Velasco also differentiated the sale and trade of drugs, although Carpio pointed out that De Lima is accused of violating Section 5 of the Comprehensive Dangerous Drugs Act which lumps together the “sale, trading, administration, dispensation, delivery, distribution and transportation of illegal drugs.”

Because they are all in one section of the law, Carpio said it is necessary to present all elements of that provision.

“Indisputably, the Information does not identify the buyer, the seller, the object, or the consideration of the illegal sale or trade. The Information also does not make any allegation of delivery of the drugs illegally sold or traded nor of their payment. The Information does not state the kind and quantity of the drugs subject of the illegal sale or trade,” he said.

In Velasco’s ruling, he said trading is defined under Section 3(jj) of the law as the use of an electronic device to broker drug transactions. Velasco said that was established in the DOJ’s charges against De Lima.

But Carpio said: “The present Information against petitioner alleges only the ‘use of electronic devices’ but does not allege any of the essential elements of ‘illegal sale’ under Section 5. This Court cannot allow a prosecution for ‘illegal trade’ of drugs where none, repeat absolutely none, of the essential elements of ‘illegal sale’ of drugs is present.”

To drive home his point, he cited 12 of Velasco’s past ponencias which require all elements, including the latter’s decision from October 2010 which reads: “What is material is proof that the transaction or sale actually took place, coupled with the presentation in court of the prohibited or regulated drug or the corpus delicti as evidence.”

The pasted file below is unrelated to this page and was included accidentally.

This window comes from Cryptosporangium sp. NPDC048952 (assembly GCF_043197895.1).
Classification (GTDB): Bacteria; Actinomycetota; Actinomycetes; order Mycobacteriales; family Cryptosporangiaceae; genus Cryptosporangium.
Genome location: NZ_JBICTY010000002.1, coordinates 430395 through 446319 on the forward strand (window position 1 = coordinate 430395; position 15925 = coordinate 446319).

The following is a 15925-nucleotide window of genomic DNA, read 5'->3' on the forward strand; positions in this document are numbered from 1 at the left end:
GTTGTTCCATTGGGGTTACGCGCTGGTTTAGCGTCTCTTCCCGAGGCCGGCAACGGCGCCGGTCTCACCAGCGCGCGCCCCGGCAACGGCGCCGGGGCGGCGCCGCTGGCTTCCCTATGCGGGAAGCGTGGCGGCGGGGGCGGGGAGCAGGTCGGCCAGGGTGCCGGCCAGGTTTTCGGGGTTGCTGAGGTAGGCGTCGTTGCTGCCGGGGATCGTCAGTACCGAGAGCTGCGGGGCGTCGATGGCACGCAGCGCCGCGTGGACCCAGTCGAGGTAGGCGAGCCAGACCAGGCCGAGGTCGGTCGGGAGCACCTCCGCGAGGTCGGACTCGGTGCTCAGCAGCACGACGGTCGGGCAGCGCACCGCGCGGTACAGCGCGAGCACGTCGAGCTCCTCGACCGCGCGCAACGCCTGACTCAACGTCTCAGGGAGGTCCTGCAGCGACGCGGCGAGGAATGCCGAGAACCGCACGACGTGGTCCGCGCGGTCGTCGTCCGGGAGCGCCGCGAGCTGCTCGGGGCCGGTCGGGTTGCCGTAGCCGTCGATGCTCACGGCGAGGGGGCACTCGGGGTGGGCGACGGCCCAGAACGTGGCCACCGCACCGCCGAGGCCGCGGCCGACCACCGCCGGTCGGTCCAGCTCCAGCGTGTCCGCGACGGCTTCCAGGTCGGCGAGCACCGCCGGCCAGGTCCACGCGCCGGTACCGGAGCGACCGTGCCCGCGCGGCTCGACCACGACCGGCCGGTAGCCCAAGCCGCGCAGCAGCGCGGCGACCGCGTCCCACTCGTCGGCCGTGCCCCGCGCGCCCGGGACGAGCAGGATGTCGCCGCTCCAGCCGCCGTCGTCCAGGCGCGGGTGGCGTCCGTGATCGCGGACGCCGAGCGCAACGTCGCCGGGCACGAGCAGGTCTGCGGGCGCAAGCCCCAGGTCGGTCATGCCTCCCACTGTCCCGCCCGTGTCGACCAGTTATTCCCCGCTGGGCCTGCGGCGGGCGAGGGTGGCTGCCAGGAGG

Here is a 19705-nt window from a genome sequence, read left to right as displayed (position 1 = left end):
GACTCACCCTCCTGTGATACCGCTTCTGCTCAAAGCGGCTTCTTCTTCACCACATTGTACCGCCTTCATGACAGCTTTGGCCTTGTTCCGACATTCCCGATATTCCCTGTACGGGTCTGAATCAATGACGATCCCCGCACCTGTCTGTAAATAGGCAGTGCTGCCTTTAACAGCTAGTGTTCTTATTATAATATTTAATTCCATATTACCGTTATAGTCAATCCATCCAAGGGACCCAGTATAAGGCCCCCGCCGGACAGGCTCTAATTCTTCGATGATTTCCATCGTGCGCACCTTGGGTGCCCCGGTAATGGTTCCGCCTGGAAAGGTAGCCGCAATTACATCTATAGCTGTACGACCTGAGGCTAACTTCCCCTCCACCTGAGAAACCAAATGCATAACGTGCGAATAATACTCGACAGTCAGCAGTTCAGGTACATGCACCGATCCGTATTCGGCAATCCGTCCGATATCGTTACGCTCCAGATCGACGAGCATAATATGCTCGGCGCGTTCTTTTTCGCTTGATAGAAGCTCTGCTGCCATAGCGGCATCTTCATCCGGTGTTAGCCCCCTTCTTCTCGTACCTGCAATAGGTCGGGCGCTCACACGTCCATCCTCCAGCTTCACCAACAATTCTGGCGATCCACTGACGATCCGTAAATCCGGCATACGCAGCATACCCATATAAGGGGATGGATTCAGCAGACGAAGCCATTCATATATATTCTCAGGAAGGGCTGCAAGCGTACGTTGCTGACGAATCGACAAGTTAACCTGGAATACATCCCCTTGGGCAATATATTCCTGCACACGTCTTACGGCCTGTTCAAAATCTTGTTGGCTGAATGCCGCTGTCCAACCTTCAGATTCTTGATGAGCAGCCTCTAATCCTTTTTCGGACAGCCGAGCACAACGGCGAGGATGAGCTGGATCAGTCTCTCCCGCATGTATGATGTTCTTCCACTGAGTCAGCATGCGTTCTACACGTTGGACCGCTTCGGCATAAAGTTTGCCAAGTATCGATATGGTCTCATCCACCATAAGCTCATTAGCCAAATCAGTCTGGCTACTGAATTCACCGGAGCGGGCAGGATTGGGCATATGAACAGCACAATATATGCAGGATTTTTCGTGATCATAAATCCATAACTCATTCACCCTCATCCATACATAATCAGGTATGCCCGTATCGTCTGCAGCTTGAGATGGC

Corpus delicti is the physical proof of a crime, or in murder, the dead body.

Carpio said the missing elements violate De Lima’s right to be properly informed of the nature of the accusation against her.

And again, Carpio cited Velasco: “As the ponente himself correctly stated in Lim v. People, the accused has the ‘constitutional right to be informed of the nature and cause of the accusation against him.'”


Velasco ruled in his ponencia that under the Comprehensive Dangerous Drugs Act, the trial courts were named as having the exclusive jurisdiction to try drug cases.

But Carpio sided with the De Lima camp in saying that the information against her is actually a crime of bribery and not of involvement in the drug trade. (READ: EXPLAINER: Issues on jurisdiction in De Lima cases)

Carpio said that based on the narration of the drug convicts, who are the basis of the charges, the amount involved in the crime exceeds P1 million.

Carpio then cited a provision in Republic Act (RA) 10660 or the Sandiganbayan Law which states: “The Regional Trial Court shall have exclusive original jurisdiction where the information: (a) does not allege any damage to the government or any bribery; or (b) alleges damage to the government or bribery arising from the same or closely related transactions or acts in an amount not exceeding one million pesos (P1,000,000.00).”

“This amendment in RA 10660 now applies to the case of petitioner, taking her case out of the jurisdiction of the RTC since in the present Information there is an allegation of bribery exceeding P1,000,000 and petitioner had salary grade 31 as then Secretary of Justice,” Carpio said.

He added that the DOJ’s charges against De Lima “would be laughable if not for the non-bailable detention of the accused.”

The SC ruling against De Lima shut the doors on the senator’s bid for temporary freedom. –

Add a comment

Sort by

There are no comments yet. Add your comment to start the conversation.


Lian Buan

Lian Buan covers justice and corruption for Rappler. She is interested in decisions, pleadings, audits, contracts, and other documents that establish a trail. If you have leads, email or tweet @lianbuan.